''My favourite book about the wilderness'' Cheryl Strayed, author of Wild In this shimmering masterpiece of American nature writing, Edward Abbey ventures alone into the canyonlands of Moab, Utah, to work as a seasonal ranger for the United States National Park Service. Living out of a trailer, Abbey captures in rapt, poetic prose the landscape of the desert; a world of terracotta earth, empty skies, arching rock formations, cliffrose, juniper, pinyon pine and sand sage. His summers become spirit quests, taking him in search of wild horses and Ancient Puebloan petroglyphs, up mountains and across tribal lands, and down the Glen Canyon by river. He experiences both sides of his new home; its incredible beauty and its promise of liberation, but also its isolating, cruel side, at one point discovering a dead tourist at an isolated area of the Grand Canyon. In his own irascible style, Abbey uses his time in the desert to meditate on the tension between nature and civilisation, and outlines a personal philosophy that would come to heavily influence the environmentalist movement. Now published in a special edition to celebrate its 50th Anniversary, this classic seems remarkably prescient, and has lost none of its power.
A flaneur is a stroller, a loiterer, someone who ambles without apparent purpose but is secretly attuned to the history of the streets he walks - and is in covert search of adventure, aesthetic or erotic. Acclaimed writer Edmund White, who lived in Paris for sixteen years, wanders through the avenues and along the quays, into parts of the city virtually unknown to visitors and indeed to many locals, luring the reader into the fascinating and seductive backstreets of his personal Paris.
Contains three books - "My Family and Other Animals", "Birds, Beasts and Relatives" and "The Garden of the Gods". Offering portraits of the author's family and their many unusual hangers-on, this work also captures the beginnings of his lifelong love of animals.
It is the driest, flattest, hottest, most desiccated, infertile and climatically aggressive of all the inhabited continents and still Australia teems with life - a large portion of it quite deadly. In fact, Australia has more things that can kill you in a very nasty way than anywhere else.
Ignoring such dangers - and yet curiously obsessed by them - Bill Bryson journeyed to Australia and promptly fell in love with the country. And who can blame him? The people are cheerful, extrovert, quick-witted and unfailingly obliging: their cities are safe and clean and nearly always built on water; the food is excellent; the beer is cold and the sun nearly always shines. Life doesn't get much better than this...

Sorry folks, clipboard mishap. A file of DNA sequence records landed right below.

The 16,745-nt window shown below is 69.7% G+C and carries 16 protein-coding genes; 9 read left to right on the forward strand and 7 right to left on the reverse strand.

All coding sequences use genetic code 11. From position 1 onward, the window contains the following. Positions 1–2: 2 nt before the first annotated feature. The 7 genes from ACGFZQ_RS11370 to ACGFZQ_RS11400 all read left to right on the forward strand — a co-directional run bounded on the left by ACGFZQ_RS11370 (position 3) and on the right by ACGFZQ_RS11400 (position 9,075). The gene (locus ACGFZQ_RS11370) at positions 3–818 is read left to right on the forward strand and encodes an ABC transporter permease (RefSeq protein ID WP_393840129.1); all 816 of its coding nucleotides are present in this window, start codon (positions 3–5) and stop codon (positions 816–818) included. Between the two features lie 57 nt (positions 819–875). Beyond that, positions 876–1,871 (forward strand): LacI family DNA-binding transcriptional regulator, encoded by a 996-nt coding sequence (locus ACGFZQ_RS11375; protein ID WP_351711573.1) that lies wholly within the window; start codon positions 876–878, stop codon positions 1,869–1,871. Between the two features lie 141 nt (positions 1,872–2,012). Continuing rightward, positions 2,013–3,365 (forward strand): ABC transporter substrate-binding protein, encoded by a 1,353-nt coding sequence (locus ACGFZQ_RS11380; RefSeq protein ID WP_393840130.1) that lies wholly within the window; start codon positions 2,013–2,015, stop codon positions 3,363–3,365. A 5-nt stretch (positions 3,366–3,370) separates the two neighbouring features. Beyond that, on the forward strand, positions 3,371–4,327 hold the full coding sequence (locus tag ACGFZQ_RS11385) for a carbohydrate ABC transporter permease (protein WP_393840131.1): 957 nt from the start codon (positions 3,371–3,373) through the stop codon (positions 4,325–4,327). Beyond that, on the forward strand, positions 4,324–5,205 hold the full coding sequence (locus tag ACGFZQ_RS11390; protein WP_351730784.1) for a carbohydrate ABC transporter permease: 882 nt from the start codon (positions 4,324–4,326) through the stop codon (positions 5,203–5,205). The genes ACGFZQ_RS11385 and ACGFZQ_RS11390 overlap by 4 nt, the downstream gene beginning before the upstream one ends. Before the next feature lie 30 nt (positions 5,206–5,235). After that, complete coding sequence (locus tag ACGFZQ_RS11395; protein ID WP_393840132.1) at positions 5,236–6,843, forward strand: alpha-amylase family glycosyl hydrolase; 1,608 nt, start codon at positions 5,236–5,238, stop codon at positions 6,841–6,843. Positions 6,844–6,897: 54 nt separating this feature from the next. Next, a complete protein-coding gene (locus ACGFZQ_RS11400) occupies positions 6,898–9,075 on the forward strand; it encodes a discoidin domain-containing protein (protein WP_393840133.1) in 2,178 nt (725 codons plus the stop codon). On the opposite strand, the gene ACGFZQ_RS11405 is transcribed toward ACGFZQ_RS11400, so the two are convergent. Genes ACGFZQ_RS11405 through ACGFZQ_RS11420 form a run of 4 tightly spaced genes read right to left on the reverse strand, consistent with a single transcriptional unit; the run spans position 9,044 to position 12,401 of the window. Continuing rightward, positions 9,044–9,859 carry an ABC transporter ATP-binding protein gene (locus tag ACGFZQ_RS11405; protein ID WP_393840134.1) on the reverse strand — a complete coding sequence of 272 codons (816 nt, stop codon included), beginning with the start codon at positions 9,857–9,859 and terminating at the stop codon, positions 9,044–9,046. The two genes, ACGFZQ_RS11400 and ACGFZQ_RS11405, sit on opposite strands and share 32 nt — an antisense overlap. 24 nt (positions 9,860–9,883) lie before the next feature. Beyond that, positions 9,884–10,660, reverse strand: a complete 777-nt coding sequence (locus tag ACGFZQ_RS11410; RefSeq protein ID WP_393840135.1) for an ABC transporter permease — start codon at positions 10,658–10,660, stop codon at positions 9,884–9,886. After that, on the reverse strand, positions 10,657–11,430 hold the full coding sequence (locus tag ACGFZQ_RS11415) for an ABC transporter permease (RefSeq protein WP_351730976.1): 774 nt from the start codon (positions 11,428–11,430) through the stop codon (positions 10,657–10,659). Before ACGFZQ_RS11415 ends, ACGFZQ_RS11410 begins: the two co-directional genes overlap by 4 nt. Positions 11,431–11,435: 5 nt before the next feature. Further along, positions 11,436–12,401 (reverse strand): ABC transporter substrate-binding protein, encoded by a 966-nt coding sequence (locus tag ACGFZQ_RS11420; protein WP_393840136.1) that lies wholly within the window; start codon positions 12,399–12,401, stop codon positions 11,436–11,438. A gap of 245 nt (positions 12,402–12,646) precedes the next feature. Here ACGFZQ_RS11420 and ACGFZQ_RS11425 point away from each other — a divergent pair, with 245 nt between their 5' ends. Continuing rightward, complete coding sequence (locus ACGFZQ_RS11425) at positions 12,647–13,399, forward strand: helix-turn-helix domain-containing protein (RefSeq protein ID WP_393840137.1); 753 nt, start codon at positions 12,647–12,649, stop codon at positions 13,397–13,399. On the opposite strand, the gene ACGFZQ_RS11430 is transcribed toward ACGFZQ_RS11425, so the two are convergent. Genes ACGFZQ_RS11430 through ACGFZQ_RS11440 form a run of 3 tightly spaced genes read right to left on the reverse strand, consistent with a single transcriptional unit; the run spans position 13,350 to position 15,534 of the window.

In 1993, before leaving his much-loved home in North Yorkshire to move back to the States for a few years with his family, Bill Bryson insisted on taking one last trip around Britain, a sort of valedictory tour of the green and kindly island that had so long been his home.
The master of contemporary travel writing, Paul Theroux, immerses himself in the beautiful and troubled heart of modern Mexico Nogales is a border town caught between Mexico and the United States of America. A forty-foot steel fence runs through its centre, separating the prosperous US side from the impoverished Mexican side. It is a fascinating site of tension, now more than ever, as the town fills with hopeful border crossers and the deportees who have been caught and brought back. And it is here that Paul Theroux will begin his journey into the culturally rich but troubled heart of modern Mexico. Moving through the deserts just south of the Arizona border, Theroux finds a place brimming with charm, yet visibly marked by both the US border patrol looming to the north and mounting discord from within. Attending local language and culinary schools, driving through the country and meeting its people, Paul Theroux gets under the skin of Mexico. From the writer praised for his 'curiosity and affection for humanity in all its forms' ( New York Times Book Review ), On The Plain of Snakes is an urgent and mesmerising exploration of a region in conflict. Praise for Paul Theroux: 'As cool as Maugham... as observant, intuitive, wry, inventive and eloquent as Graham Greene' Sunday Times 'Theroux's work remains the standard by which other travel writing must be judged' Observer 'The world's most perceptive travel writer' Daily Mail 'One of the most accomplished and worldly-wise writers of his generation' The Times